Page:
What a game! Golf is without a doubt one of the most challenging sports I’ve ever taken up. It all started when I was an adolescent and my dad’s best friend, Doug Simmons (a single digit player), gave me some clubs. I was 16 and had never considered playing the sport as I was too involved in ice hockey, baseball, football and competitive paddling at the Otterburn Boating Club while working towards my Canadian Life Saving and Swimming Instructors certification and a summer job. I played a little that summer across the river at the Beloeil Golf Club and really enjoyed it but getting to the course was problematic and I just didn’t have that kind of time. I did however play with Danny Talbot who went on to become the Canadian Junior Golf Champion. Danny and I first met on opposing teams in ice hockey. I didn’t play again for almost fifty years when I was visiting my older brother back in Ontario and he said it’s time you took up golf. He’s a golf fanatic who plays 90 to 100+ times a year and has for over 40 years lived in a golf country club setting. He gave me some old clubs that summer of 2014 and so I took up the game. The clubs were right-handed and I’m naturally a left-handed golfer but the transition was easy for me. Maybe all those years of playing baseball and switch hitting on pitchers allowed me to make that switch with relative ease-God only knows!
Golf without doubt is not an easy game or at least it wasn’t for me now that I was in my sixties. I’ve always been a pretty decent athlete at any sport I’ve been introduced to but golf was to be different. It did not come naturally to me by my standards and it didn’t help that a Canadian tour professional from Alberta and a former Willingdon Cup player from Ontario kept telling me after they’d seen me on the driving range , “You’ve got a great swing.” Those words keep tickling my brain and I was soon to discover that a good looking swing doesn’t equate to good scores. I had expectations of myself after hearing those words ringing in my ears and that was to be my downfall. I would get frustrated when I duffed a shot (happened a lot)or missed a 4 foot putt because I didn’t expect that to happen. I was my own worse enemy!
Golf teaches you so many life lessons. Things like: patience, strategy, risk/reward, the honour system, humility, sportsmanship, dealing with frustration, and mind over matter. It’s a game of centimeters, if your attack angle on the ball is ever so slightly off or your club face to ball contact is millimeters off, it can lead to disaster on the course. I’d never played a game like that before and in the past I could always rely on my speed, strength, balance, agility, and good eye hand co-ordination to get me to the competitive level I was accustomed to playing at. The golf gods were definitely getting a chuckle out of my approach to learning this new sport. I spent hours whacking balls at the driving range and although I thought I had a game plan to learn the sport I really didn’t. It took me a four years to learn that I really needed to get a handle on my emotions if I was to both enjoy the sport and score better. That came in an unexpected way, the school of hard knocks.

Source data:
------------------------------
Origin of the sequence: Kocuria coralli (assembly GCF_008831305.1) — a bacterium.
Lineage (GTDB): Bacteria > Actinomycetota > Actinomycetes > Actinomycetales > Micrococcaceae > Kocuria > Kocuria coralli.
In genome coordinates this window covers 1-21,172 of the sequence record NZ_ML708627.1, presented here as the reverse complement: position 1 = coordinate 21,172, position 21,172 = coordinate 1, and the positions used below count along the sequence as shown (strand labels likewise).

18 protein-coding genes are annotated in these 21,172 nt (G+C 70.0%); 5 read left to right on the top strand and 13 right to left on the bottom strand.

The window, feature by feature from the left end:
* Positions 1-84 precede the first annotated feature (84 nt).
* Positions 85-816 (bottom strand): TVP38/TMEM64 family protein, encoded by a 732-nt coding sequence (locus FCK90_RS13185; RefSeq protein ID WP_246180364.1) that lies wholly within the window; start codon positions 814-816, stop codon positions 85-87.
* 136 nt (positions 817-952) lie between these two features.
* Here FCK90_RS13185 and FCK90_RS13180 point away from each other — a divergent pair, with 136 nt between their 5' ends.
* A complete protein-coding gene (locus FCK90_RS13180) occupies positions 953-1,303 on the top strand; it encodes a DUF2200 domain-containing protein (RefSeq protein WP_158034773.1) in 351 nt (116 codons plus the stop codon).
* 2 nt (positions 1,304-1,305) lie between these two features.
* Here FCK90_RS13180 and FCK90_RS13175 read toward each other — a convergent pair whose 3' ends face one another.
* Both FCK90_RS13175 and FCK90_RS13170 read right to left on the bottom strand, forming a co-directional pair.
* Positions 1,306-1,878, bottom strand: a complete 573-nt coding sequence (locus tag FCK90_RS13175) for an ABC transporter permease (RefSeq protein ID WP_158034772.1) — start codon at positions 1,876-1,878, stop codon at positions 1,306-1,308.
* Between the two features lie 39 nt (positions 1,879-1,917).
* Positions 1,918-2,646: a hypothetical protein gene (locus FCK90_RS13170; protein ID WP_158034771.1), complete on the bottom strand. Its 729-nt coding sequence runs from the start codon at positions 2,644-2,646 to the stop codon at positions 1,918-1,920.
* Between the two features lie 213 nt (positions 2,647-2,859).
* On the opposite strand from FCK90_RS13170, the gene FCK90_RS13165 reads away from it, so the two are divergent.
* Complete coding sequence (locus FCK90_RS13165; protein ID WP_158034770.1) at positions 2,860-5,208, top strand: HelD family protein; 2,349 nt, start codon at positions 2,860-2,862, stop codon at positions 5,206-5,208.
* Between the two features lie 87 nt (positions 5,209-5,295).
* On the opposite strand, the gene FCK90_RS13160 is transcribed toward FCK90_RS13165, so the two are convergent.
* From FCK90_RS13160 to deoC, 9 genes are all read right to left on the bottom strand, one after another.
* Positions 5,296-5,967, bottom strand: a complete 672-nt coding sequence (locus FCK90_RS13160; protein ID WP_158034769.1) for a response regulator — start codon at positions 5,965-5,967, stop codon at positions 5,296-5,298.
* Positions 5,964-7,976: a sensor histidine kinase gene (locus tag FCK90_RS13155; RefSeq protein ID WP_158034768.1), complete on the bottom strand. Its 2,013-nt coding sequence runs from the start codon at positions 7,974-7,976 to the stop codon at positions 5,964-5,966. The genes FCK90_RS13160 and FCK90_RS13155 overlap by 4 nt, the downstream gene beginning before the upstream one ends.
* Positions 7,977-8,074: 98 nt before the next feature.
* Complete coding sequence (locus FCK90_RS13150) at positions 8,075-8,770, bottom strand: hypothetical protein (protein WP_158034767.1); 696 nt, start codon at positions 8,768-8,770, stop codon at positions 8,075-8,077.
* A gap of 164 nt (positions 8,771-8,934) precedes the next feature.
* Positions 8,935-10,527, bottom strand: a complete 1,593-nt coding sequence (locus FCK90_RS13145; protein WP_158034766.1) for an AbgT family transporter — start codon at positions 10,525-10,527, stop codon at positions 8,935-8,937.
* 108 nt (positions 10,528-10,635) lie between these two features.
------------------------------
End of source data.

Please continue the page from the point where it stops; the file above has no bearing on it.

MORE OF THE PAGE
Two years ago this past January I really tore my left shoulder and with Covid I told myself I’d live with it and the constant pain so I didn’t go to the emergency department of a Calgary hospital after a six hour drive back from northern Alberta photographing wildlife. It’ll never be right but it’s taught me to ‘slow down’ and humility. This summer I plan to play again after a three year hiatus. I’ve never played more than 6-15 times in a golf season so it’s somewhat unrealistic to expect to be a single digit golfer. However, my last round three years ago I shot a 40 after playing nine holes of golf. What I remember most about that round was the feeling I had and that is what I’ll carry with me into this 2022 season.
In between doing my photography, day hiking in the Rockies, a planned backpacking trip into what the Stoney First Nations called the Hidden Valley east of Kananaskis (RM Patterson country), and road biking; I plan to play 10-15 rounds of golf. I’ll be heading into the season with no expectations and just to play for the love of the game. I’ve always loved sport as anyone who knows me knows and if I could live another life I’d direct my career in some capacity to competitive sport. I’m not sure why I didn’t in this lifetime but hindsight is 20/20 as they say.
I play the game with Mizuno clubs and I love them! When I hit a pure strike they’re as soft as butter in my hands. Mizuno is only one of two golf manufacturers in the world that have their clubs made using steel from an exclusive plant in Japan. That means that all the other brands share different manufacturers for their products, not Mizuno. I like that about Mizuno and I really like their feel, especially their irons. I have two sets of Mizuno irons and I’ll stay loyal to their brand. So if you’re looking for a quality golf club manufacturer you just might want to take a look at Mizuno. You won’t be disappointed!